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University Decision To Withdraw Student With Down Syndrome Sparks Outcry


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When officials at an Oregon university decided that a 20-year-old with Down syndrome could no longer audit a ceramics class, the woman’s peers responded in force.

Eliza Schaaf was auditing a ceramics course at Southern Oregon University until she received a letter from the school Nov. 8 indicating that her need for extensive one-on-one assistance “resulted in a disruption of curriculum delivery and interfered with the teaching and learning environment for the instructor and other students.” University officials informed Schaaf that as a result she would be withdrawn from the course.

That didn’t sit well with Schaaf’s classmates who said that she was not a disruption and that her inclusion added to their college experience. All 19 of the other students in Schaaf’s class signed a petition asking that she be allowed to remain in the course. What’s more, the university’s student senate voted to oppose the school’s decision.

Nonetheless, after an informal appeal from Schaaf’s family, university officials say they’re standing by their decision, reports The (Medford, Ore.) Mail Tribune. To read more click here and here.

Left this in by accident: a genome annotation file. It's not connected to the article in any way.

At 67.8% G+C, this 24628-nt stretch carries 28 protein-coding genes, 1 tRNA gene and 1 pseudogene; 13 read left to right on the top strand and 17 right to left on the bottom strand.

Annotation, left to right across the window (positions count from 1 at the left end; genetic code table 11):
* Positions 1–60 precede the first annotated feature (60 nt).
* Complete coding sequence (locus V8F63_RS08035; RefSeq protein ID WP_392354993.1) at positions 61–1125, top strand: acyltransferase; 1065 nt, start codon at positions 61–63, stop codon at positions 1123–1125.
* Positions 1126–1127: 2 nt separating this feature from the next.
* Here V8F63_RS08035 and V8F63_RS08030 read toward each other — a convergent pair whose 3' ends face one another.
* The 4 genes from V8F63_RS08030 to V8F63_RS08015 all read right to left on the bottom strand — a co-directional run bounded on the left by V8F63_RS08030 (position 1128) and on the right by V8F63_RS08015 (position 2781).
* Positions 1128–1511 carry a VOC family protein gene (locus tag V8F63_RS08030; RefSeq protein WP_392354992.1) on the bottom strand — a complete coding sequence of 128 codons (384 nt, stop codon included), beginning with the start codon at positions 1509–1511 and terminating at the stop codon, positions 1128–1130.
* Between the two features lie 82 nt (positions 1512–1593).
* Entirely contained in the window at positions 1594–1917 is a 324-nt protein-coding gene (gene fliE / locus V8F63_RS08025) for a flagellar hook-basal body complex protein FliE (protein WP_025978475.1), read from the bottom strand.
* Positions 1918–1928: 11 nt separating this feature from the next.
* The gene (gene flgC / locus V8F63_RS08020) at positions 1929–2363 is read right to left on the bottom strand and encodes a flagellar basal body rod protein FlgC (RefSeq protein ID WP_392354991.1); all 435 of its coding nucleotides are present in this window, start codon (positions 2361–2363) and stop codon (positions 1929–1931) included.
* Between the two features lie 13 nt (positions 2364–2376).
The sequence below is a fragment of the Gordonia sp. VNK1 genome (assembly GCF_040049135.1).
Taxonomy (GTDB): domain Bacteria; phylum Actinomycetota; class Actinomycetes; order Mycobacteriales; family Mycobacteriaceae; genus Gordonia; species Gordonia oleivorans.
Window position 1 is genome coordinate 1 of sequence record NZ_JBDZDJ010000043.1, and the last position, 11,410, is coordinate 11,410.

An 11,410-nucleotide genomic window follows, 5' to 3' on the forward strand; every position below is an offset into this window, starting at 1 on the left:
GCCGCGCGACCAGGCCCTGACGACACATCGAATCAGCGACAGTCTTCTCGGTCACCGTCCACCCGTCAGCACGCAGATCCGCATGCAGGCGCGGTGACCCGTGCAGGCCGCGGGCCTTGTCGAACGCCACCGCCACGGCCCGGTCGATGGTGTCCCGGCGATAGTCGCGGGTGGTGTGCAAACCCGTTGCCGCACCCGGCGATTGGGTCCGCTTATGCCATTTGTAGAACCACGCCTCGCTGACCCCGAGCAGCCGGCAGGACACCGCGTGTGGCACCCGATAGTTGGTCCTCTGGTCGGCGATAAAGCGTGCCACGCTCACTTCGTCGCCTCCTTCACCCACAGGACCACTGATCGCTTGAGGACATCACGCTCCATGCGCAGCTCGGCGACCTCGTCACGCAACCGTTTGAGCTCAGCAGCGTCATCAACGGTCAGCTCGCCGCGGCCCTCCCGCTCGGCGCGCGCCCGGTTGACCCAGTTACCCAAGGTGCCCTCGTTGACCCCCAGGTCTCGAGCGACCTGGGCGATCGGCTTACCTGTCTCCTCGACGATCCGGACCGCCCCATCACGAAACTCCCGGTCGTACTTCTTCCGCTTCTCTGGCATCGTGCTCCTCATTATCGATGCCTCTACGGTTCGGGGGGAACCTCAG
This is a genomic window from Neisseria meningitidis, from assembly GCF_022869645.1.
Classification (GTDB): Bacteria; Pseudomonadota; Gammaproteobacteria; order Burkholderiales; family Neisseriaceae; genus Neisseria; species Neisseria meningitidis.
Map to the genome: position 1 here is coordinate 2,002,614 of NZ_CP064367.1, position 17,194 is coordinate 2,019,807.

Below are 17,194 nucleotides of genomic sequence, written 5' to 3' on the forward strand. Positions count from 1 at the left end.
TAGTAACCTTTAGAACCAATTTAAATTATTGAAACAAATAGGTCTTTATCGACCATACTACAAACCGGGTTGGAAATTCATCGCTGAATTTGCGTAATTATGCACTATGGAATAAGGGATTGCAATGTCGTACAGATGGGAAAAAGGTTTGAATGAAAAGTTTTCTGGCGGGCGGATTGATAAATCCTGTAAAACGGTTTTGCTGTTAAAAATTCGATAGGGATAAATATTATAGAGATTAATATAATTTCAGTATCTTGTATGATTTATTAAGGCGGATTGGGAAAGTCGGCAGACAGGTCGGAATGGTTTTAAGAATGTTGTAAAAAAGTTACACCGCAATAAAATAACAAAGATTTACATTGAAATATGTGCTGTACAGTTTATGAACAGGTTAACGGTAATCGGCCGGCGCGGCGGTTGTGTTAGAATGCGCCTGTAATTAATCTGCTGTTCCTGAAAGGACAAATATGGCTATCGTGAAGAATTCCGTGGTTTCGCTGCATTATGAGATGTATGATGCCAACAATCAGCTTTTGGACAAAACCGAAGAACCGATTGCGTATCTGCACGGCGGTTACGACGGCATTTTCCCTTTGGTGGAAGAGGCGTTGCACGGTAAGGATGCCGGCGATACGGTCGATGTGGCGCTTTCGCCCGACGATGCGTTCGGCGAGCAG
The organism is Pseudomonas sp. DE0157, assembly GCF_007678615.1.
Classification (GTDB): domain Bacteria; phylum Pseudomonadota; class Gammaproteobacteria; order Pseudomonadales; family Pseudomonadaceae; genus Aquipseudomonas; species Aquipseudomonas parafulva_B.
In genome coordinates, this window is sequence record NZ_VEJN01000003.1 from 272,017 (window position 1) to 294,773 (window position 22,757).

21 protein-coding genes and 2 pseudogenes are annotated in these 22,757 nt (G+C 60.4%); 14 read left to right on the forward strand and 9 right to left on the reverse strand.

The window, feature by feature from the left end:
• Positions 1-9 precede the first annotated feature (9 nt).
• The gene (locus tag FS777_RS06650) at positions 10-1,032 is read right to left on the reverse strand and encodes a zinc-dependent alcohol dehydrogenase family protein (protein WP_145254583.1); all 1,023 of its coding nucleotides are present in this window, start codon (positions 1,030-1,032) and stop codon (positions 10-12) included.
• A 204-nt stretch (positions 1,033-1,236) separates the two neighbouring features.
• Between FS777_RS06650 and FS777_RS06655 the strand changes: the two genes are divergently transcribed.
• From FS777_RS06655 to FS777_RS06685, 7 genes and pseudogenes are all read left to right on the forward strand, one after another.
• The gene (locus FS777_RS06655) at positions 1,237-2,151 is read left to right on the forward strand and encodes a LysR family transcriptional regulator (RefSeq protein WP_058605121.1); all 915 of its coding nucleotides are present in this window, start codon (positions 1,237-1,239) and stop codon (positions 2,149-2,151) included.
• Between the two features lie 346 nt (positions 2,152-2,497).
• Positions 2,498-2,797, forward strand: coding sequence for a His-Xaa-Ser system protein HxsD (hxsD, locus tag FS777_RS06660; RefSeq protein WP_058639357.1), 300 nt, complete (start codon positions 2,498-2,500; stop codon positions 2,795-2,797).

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Comments (3 Responses)

  1. jujubeebop says:

    Here’s the petition to protest Eliza’s expulsion from SOU: Let’s flood them with our protests! Post this article and petition on Facebook… send it through Twitter. What a ridiculous breach of civil rights and educational equality. And all more the bizarre for the fact that Eliza’s fellow students and community back her inclusion. It’s simply blatant prejudice on the part of the administration of Southern Oregon University… based on age-old assumptions about people with Down syndrome. Hopefully sheer force of public outcry will sway the university to reflect on its wayward position.

  2. msamericanpatriot says:

    To any liberal minded individual like the heads of universities and colleges, we ALL have no value what so ever. To them and their Fabian Socialist mindset it would do the world good if we were ALL dead.

  3. jimmylittleman says:

    Unfortunately the response by the administration in this case seems to be more the norm rather than the exception. I am a professional in the supported employment services field and I taught a disabilities class at a community college for 15 years. The Student Servcies Dept. response to disabiliy issues has always been one of “what we are required to do” under the ADA etc rather than “what could we do to make this work”. As with so many disability issues, attitude is critical. As a prevoious poster stated, maybe and hopefully, this is a generational thing and that attitude will continue to change as younger and more progressive thinking people become the decision makers.

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